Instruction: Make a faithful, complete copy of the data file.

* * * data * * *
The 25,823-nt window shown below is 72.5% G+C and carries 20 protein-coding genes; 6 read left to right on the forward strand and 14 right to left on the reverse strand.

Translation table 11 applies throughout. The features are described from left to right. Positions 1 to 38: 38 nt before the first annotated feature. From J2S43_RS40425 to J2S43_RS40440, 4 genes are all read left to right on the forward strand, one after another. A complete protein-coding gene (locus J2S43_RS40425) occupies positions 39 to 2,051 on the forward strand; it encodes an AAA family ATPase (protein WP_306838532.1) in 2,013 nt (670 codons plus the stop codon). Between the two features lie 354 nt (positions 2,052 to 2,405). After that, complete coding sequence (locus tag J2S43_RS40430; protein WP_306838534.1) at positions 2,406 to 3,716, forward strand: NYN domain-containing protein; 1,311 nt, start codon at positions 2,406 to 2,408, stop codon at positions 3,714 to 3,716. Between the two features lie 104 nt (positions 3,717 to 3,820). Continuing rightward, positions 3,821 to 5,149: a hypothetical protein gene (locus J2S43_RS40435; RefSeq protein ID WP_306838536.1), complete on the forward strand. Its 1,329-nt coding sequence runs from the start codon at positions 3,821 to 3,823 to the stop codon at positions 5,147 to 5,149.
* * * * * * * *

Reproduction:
The 25,823-nt window shown below is 72.5% G+C and carries 20 protein-coding genes; 6 read left to right on the forward strand and 14 right to left on the reverse strand.

Translation table 11 applies throughout. The features are described from left to right. Positions 1 to 38: 38 nt before the first annotated feature. From J2S43_RS40425 to J2S43_RS40440, 4 genes are all read left to right on the forward strand, one after another. A complete protein-coding gene (locus J2S43_RS40425) occupies positions 39 to 2,051 on the forward strand; it encodes an AAA family ATPase (protein WP_306838532.1) in 2,013 nt (670 codons plus the stop codon). Between the two features lie 354 nt (positions 2,052 to 2,405). After that, complete coding sequence (locus tag J2S43_RS40430; protein WP_306838534.1) at positions 2,406 to 3,716, forward strand: NYN domain-containing protein; 1,311 nt, start codon at positions 2,406 to 2,408, stop codon at positions 3,714 to 3,716. Between the two features lie 104 nt (positions 3,717 to 3,820). Continuing rightward, positions 3,821 to 5,149: a hypothetical protein gene (locus J2S43_RS40435; RefSeq protein ID WP_306838536.1), complete on the forward strand. Its 1,329-nt coding sequence runs from the start codon at positions 3,821 to 3,823 to the stop codon at positions 5,147 to 5,149.